Amish “reality” shows often create unreal, inaccurate impressions of the well-known peaceful society, according to prominent scholar David Weaver-Zercher. The professor at Messiah College in south central Pennsylvania gave a public lecture on Tuesday evening, March 26, entitled “Amish Behaving Badly? Amish Realities and Amish Reality Shows.”
According to a news report about his lecture, Weaver-Zercher evidently did not deny that occasionally Amish do act badly, but he made it clear that the published accounts often get things messed up. For instance, he discussed a 1998 case involving a drug bust of two men, both named Abner Stoltzfus. Even though they were supposedly Amish, neither had actually been baptized—so they really were not members of that community.
He also went over the more recent events in Bergholtz, Ohio, where the errant Amish bishop, Sam Mullet, led attacks against other Amish. Mullet and a number of his followers were subsequently convicted and sentenced to federal prisons for attacks that had fit the definition of hate crimes.
In fact, Weaver-Zercher said, the ordination of Mullet as a bishop was only witnessed by one other bishop. This was in sharp contrast to the normal Amish custom of having more than one bishop attend ordinations. Several of the practices at Bergholtz—the way they did not hold regular Sunday worship services, the harsh disciplinary style of Mr. Mullet, and of course his advocating physical force against individuals he perceived of as enemies—all were contrary to normal Amish culture. The Bergholtz people could perhaps be better referred to as “Amish-like” rather than “Amish.”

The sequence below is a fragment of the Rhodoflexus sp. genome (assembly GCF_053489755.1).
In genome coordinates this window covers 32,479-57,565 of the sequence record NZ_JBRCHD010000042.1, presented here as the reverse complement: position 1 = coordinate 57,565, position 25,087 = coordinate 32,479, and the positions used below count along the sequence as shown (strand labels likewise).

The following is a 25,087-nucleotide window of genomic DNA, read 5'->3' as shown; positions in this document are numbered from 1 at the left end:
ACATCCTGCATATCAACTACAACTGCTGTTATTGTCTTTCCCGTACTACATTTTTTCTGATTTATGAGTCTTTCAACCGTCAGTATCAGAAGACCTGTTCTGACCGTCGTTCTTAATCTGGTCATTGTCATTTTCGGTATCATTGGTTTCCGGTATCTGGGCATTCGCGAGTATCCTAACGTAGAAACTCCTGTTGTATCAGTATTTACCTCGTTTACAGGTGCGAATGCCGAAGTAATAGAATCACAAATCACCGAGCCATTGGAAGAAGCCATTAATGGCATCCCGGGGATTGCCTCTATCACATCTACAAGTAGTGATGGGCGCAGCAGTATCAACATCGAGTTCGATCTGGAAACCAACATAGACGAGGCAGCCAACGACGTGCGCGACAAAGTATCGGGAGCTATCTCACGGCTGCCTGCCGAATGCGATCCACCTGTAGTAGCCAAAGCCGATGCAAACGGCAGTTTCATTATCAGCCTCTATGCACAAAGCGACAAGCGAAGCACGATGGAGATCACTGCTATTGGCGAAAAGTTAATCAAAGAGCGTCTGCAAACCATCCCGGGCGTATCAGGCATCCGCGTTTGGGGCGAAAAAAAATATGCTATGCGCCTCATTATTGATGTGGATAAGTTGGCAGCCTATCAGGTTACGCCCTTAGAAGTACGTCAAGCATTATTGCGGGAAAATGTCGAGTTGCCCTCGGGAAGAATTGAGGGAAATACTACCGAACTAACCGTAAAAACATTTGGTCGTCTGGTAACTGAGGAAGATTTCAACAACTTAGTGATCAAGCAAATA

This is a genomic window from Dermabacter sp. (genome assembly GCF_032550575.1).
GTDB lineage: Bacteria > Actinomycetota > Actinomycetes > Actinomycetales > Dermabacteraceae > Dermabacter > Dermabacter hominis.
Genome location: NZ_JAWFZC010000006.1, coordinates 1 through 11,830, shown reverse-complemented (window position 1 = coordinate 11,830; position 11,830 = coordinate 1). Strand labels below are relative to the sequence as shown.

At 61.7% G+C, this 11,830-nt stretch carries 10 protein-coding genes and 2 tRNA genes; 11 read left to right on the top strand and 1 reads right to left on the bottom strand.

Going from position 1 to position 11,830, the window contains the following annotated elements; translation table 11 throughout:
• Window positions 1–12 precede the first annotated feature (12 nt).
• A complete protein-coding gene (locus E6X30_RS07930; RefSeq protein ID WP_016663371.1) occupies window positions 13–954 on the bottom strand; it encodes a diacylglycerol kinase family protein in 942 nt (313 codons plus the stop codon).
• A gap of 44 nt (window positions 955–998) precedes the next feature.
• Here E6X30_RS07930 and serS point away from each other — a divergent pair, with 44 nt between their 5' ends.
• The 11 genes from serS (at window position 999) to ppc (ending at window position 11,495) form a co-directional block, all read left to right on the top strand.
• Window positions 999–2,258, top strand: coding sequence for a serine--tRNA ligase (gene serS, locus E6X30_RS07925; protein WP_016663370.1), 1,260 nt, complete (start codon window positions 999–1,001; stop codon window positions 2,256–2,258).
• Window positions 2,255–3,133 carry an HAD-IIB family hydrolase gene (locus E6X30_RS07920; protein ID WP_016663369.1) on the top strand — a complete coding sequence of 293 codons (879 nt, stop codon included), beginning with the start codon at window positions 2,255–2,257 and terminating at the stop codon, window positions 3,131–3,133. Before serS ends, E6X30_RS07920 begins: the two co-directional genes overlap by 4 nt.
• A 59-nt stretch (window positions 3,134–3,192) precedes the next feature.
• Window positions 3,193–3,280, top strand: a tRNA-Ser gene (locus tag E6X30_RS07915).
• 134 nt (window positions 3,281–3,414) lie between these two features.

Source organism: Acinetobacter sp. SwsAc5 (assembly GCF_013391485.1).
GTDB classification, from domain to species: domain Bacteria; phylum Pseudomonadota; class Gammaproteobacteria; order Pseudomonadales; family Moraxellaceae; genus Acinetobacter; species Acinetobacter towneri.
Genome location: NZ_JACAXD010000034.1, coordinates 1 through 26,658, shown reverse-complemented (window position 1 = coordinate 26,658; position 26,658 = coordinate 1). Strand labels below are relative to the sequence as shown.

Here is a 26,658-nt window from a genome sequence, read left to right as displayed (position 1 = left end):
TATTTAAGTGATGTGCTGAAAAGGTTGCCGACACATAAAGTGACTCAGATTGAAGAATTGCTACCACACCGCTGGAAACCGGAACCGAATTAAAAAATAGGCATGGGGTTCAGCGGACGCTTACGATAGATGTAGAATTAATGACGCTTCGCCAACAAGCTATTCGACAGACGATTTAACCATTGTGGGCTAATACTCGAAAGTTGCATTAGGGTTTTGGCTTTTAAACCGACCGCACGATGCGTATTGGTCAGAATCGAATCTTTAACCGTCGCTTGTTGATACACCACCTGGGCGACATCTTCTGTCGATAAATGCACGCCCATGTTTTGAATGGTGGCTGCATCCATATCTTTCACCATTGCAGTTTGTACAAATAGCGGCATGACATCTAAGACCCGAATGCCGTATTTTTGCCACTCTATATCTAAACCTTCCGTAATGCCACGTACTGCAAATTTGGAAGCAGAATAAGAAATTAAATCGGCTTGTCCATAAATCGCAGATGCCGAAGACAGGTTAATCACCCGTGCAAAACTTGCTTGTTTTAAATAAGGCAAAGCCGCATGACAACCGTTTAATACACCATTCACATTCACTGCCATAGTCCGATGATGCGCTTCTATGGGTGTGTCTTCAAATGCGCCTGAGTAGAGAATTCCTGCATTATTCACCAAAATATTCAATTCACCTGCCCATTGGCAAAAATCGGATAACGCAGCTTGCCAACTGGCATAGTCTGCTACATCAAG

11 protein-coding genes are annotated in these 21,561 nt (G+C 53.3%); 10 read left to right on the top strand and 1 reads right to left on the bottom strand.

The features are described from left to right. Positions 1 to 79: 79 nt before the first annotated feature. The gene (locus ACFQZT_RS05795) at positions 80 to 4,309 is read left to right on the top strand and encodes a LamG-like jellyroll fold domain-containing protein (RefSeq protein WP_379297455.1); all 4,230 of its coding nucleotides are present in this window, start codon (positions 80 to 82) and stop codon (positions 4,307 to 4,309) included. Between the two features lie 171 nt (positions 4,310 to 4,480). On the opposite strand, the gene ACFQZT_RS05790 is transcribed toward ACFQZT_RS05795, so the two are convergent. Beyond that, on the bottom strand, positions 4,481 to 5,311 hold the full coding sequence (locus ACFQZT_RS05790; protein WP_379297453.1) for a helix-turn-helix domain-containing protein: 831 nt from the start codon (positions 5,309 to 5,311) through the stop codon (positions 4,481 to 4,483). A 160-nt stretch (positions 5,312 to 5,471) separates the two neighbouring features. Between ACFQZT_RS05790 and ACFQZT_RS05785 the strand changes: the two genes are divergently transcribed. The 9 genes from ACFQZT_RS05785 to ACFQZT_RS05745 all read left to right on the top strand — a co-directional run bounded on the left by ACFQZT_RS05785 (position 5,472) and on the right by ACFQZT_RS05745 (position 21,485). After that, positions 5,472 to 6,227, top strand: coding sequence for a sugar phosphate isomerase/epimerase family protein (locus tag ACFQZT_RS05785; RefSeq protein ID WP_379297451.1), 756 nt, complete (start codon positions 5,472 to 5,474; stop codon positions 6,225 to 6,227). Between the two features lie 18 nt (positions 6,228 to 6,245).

The professor discussed the various Amish so-called reality shows by pointing out how they are scripted ahead of time, how directors coach participants in the proper ways to deliver their lines, and the nature of the scripts—the “reality” experience. He admitted that he is repeatedly asked whether the reality shows are real. And more to the point, do they portray Amish life realistically?
His response was to break the question down into three phases. Are the actors really Amish? Are they in fact actually depicting themselves? Are the facts being depicted accurately? In reply, he said that the essence of being Amish is to be a baptized member of an Amish church, and living under the discipline of that church.
He argued that even though people are born Amish and continue to live, as adults, in the homes of their parents, they are only actually Amish if they are baptized and join the church. The actors on the show “Amish Mafia,” when they discussed the question of being baptized on camera, were, by his definition, not really Amish. At least, not yet. He did say that the actors on popular shows, such as “Breaking Amish,” are born into Amish families—they are “genetically Amish.” They come from the community.
As far as accuracy is concerned, he believes that the National Geographic show “Amish: Out of Order” is relatively accurate, whereas the series “Amish Mafia” is not.